Jon C. Haass, Ph.D. Dean, College of Security and Intelligence - Dr. Haass was appointed to the State of Arizona Governor’s Council to join the Arizona Cybersecurity Team. He is also an Advisory Board member of Arizona Cyber Threat Response Alliance. His research interests focus on security for Internet of Things, Threat Intelligence, and AI applied to Intrusion Detection.
Krishna Sampigethaya, Ph.D. Associate Professor and Chair of Dept. of Cyber Intelligence and Security, College of Security and Intelligence - Research interests include aviation cyber security, transportation system security, software defined network security, and cyber physical systems security.
Farid Dowla, Ph.D. Visiting Faculty of Cyber Intelligence and Security from Lawrence Livermore National Lab (LLNL), College of Security and Intelligence – Research interests include RFID security, big data analytics and machine learning, and SIGINT.
Doug Evans, Ph.D. Assistant Professor of Cyber Intelligence and Security, College of Security and Intelligence - Research interests include cyber security of nuclear power plants.
Richard Finston, M.S. Adjunct Professor, College of Security and Intelligence - Area of expertise Intelligence Surveillance and Reconnaissance from aviation and space platforms
Steve Hooper, M.S. Assistant Professor, Global Security and Intelligence, College of Security and Intelligence - Areas of expertise homeland security, anti-terrorism, trans national criminal organizations
Paul Hriljac, Ph.D. Professor of Mathematics, College of Arts and Science - Research interests include cryptography, simulations and geo-fencing algorithms for secure data transmission and storage
Matt Jaffe, Ph.D. Professor of Computer Science, College of Engineering - Research interests include secure coding, requirements for large mission critical software projects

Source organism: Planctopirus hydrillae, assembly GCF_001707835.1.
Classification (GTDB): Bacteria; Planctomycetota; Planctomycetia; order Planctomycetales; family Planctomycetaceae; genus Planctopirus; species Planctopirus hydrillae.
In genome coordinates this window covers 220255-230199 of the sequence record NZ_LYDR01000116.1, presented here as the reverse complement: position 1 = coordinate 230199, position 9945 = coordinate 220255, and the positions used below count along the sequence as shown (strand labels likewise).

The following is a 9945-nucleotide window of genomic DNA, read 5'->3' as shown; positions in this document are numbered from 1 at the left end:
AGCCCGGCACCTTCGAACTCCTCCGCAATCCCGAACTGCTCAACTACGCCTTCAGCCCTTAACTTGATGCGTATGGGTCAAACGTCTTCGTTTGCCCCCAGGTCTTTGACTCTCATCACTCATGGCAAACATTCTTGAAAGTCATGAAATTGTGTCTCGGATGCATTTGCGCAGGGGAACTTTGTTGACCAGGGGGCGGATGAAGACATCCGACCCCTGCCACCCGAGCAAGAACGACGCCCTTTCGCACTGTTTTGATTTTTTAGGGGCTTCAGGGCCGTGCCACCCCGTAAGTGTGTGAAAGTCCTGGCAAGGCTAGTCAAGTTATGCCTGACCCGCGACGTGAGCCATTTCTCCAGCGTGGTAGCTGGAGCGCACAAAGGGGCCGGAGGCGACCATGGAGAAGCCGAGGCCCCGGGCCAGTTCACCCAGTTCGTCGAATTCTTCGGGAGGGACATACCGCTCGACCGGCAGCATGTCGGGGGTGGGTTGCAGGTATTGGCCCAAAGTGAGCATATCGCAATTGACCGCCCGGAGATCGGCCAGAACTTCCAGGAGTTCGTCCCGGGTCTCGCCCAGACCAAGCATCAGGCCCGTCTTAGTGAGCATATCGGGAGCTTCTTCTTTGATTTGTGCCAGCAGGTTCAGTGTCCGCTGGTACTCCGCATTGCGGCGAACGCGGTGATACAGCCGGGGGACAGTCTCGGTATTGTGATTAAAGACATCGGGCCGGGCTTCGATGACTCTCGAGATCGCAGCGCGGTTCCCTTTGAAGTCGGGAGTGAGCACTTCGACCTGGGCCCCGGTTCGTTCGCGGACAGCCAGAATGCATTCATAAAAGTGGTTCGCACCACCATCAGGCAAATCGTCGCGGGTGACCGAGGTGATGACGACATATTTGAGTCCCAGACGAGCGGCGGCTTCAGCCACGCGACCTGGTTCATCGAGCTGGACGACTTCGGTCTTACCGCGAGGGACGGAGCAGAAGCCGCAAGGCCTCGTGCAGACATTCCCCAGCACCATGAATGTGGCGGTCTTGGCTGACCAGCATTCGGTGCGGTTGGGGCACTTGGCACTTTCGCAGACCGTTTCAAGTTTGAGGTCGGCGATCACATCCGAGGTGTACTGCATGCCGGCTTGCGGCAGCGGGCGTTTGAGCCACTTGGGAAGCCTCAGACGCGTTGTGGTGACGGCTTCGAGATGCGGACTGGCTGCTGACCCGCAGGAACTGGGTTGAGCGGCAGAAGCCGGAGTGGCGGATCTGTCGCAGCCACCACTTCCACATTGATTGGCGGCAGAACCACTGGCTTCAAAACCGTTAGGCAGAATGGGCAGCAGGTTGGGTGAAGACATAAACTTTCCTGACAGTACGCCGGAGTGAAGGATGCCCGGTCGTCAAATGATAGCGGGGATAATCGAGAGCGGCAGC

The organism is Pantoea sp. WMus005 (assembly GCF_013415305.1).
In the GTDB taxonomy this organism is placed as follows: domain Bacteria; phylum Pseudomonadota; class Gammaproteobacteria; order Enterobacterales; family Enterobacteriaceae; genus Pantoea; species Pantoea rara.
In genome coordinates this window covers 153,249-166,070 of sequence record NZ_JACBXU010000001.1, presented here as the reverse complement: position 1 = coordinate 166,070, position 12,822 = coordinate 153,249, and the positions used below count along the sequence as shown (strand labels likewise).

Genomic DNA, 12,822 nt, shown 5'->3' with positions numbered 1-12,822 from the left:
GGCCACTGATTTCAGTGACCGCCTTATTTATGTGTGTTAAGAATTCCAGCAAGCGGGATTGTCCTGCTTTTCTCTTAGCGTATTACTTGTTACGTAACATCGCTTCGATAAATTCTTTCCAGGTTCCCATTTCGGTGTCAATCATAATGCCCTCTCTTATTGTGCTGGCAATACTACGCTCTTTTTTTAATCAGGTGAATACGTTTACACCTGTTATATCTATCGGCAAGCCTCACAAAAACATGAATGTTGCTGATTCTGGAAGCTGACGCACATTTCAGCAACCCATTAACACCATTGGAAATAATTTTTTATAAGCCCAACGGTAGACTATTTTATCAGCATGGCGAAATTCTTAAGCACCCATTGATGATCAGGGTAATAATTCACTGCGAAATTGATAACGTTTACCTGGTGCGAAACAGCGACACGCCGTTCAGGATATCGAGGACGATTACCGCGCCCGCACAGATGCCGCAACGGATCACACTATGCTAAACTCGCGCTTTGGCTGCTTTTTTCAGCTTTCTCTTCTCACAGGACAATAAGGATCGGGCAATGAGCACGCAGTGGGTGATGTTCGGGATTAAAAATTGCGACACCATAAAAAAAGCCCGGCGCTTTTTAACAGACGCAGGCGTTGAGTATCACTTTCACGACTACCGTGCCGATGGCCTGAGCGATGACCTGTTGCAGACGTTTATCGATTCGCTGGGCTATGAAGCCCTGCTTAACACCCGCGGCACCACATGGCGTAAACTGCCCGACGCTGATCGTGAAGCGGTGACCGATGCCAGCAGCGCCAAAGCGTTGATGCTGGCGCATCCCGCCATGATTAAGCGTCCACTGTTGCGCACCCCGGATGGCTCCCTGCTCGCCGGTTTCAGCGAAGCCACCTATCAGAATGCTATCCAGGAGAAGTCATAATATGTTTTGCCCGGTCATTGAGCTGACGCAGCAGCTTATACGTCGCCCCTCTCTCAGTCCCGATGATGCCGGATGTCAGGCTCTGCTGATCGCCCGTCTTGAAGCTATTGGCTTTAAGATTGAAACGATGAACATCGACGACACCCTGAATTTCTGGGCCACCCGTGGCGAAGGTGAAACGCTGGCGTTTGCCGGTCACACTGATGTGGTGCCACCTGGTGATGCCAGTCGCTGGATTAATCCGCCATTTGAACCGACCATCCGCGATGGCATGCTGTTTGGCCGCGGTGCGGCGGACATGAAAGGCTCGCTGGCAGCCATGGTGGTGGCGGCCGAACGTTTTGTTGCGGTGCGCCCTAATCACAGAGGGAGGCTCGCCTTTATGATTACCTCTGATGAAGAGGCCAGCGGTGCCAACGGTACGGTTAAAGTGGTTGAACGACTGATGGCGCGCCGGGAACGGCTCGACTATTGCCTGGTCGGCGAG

Saeed Rajput, Ph.D. Associate Professor of Cyber Intelligence and Security, College of Security and Intelligence - Research interests include security of block chain and healthcare systems.
Sam Siewert, Ph.D. Assistant Professor of Software Engineering, College of Engineering - Research interests include security concepts for disk storage, 3D visualization, human computer interfaces, and unmanned aerial systems.
Embry-Riddle is a Silver Sponsor of CyberPatriot and offers CyberPatriot scholarship opportunity for incoming cyber program students in Prescott and Daytona Beach campuses.
The CIS Department is a part of the Greater Arizona Cyber Security community that includes small and large companies, governmental organizations and other academic partners:
AZ Cyber Talent provides a portal to resources for employers, students, organizations and academic partners to exchange ideas and reach out to the greater community.
The Arizona Cyber Warfare Range is a live fire cyber warfare range created to augment the current cyber security resources in Arizona and drive innovation in cyber security techniques, technologies, and training across the United States.
AZ Infragard is an alliance between the Arizona Office of the FBI and individuals committed to protecting the nation’s infrastructure and its people. The alliance’s mission is to help protect the nation’s infrastructure by supporting the priorities of the FBI and cultivating partnerships with the public and private sectors through bi-directional sharing of actionable information, training, and educational events.
National Cyber Watch is a consortium of higher education institutions, businesses, and government agencies focused on collaborative efforts to advance Information Security education and strengthen the national cybersecurity workforce.
Location: Bldg. 17, Rm. 127
Contact Us: To speak to someone about this lab or any of our facilities, call us at 928-777-6600 or 800-888-3728, or email Prescott@erau.edu.